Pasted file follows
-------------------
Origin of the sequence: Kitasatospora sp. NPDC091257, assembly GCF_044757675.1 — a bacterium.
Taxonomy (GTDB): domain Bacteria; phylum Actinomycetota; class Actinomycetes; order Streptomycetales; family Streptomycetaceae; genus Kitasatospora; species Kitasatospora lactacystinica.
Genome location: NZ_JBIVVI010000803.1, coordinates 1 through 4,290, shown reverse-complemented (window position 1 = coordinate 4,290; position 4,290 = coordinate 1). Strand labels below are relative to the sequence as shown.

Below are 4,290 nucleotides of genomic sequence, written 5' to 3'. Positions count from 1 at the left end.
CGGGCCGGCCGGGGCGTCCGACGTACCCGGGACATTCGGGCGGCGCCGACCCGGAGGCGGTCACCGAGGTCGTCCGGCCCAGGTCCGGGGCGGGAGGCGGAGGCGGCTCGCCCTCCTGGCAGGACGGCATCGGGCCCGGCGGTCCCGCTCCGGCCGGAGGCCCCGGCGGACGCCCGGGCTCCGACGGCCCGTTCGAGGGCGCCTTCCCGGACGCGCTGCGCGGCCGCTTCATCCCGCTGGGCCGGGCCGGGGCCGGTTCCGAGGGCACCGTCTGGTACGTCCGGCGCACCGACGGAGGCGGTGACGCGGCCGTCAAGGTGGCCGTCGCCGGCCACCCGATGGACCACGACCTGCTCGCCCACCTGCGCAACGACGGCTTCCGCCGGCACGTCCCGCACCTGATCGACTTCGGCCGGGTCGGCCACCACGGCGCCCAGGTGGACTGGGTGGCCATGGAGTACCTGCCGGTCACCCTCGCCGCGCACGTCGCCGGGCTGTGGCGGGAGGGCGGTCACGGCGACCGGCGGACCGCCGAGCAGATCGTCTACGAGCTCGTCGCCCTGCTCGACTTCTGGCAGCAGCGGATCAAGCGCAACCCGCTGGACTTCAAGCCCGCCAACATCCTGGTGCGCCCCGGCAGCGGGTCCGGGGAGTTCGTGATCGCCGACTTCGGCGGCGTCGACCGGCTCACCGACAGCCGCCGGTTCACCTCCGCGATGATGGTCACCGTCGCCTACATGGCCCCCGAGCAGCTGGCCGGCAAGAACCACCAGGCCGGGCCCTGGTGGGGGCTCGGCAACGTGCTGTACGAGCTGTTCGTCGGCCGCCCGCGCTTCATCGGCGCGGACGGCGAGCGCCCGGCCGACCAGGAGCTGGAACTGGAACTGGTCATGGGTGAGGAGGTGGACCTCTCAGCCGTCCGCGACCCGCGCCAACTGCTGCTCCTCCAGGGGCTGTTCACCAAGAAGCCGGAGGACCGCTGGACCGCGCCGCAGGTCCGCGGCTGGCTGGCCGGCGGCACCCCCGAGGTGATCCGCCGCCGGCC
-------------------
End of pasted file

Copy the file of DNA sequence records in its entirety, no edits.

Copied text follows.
Origin of the sequence: Kitasatospora sp. NPDC091257, assembly GCF_044757675.1 — a bacterium.
Taxonomy (GTDB): domain Bacteria; phylum Actinomycetota; class Actinomycetes; order Streptomycetales; family Streptomycetaceae; genus Kitasatospora; species Kitasatospora lactacystinica.
Genome location: NZ_JBIVVI010000803.1, coordinates 1 through 4,290, shown reverse-complemented (window position 1 = coordinate 4,290; position 4,290 = coordinate 1). Strand labels below are relative to the sequence as shown.

Below are 4,290 nucleotides of genomic sequence, written 5' to 3'. Positions count from 1 at the left end.
CGGGCCGGCCGGGGCGTCCGACGTACCCGGGACATTCGGGCGGCGCCGACCCGGAGGCGGTCACCGAGGTCGTCCGGCCCAGGTCCGGGGCGGGAGGCGGAGGCGGCTCGCCCTCCTGGCAGGACGGCATCGGGCCCGGCGGTCCCGCTCCGGCCGGAGGCCCCGGCGGACGCCCGGGCTCCGACGGCCCGTTCGAGGGCGCCTTCCCGGACGCGCTGCGCGGCCGCTTCATCCCGCTGGGCCGGGCCGGGGCCGGTTCCGAGGGCACCGTCTGGTACGTCCGGCGCACCGACGGAGGCGGTGACGCGGCCGTCAAGGTGGCCGTCGCCGGCCACCCGATGGACCACGACCTGCTCGCCCACCTGCGCAACGACGGCTTCCGCCGGCACGTCCCGCACCTGATCGACTTCGGCCGGGTCGGCCACCACGGCGCCCAGGTGGACTGGGTGGCCATGGAGTACCTGCCGGTCACCCTCGCCGCGCACGTCGCCGGGCTGTGGCGGGAGGGCGGTCACGGCGACCGGCGGACCGCCGAGCAGATCGTCTACGAGCTCGTCGCCCTGCTCGACTTCTGGCAGCAGCGGATCAAGCGCAACCCGCTGGACTTCAAGCCCGCCAACATCCTGGTGCGCCCCGGCAGCGGGTCCGGGGAGTTCGTGATCGCCGACTTCGGCGGCGTCGACCGGCTCACCGACAGCCGCCGGTTCACCTCCGCGATGATGGTCACCGTCGCCTACATGGCCCCCGAGCAGCTGGCCGGCAAGAACCACCAGGCCGGGCCCTGGTGGGGGCTCGGCAACGTGCTGTACGAGCTGTTCGTCGGCCGCCCGCGCTTCATCGGCGCGGACGGCGAGCGCCCGGCCGACCAGGAGCTGGAACTGGAACTGGTCATGGGTGAGGAGGTGGACCTCTCAGCCGTCCGCGACCCGCGCCAACTGCTGCTCCTCCAGGGGCTGTTCACCAAGAAGCCGGAGGACCGCTGGACCGCGCCGCAGGTCCGCGGCTGGCTGGCCGGCGGCACCCCCGAGGTGATCCGCCGCCGGCC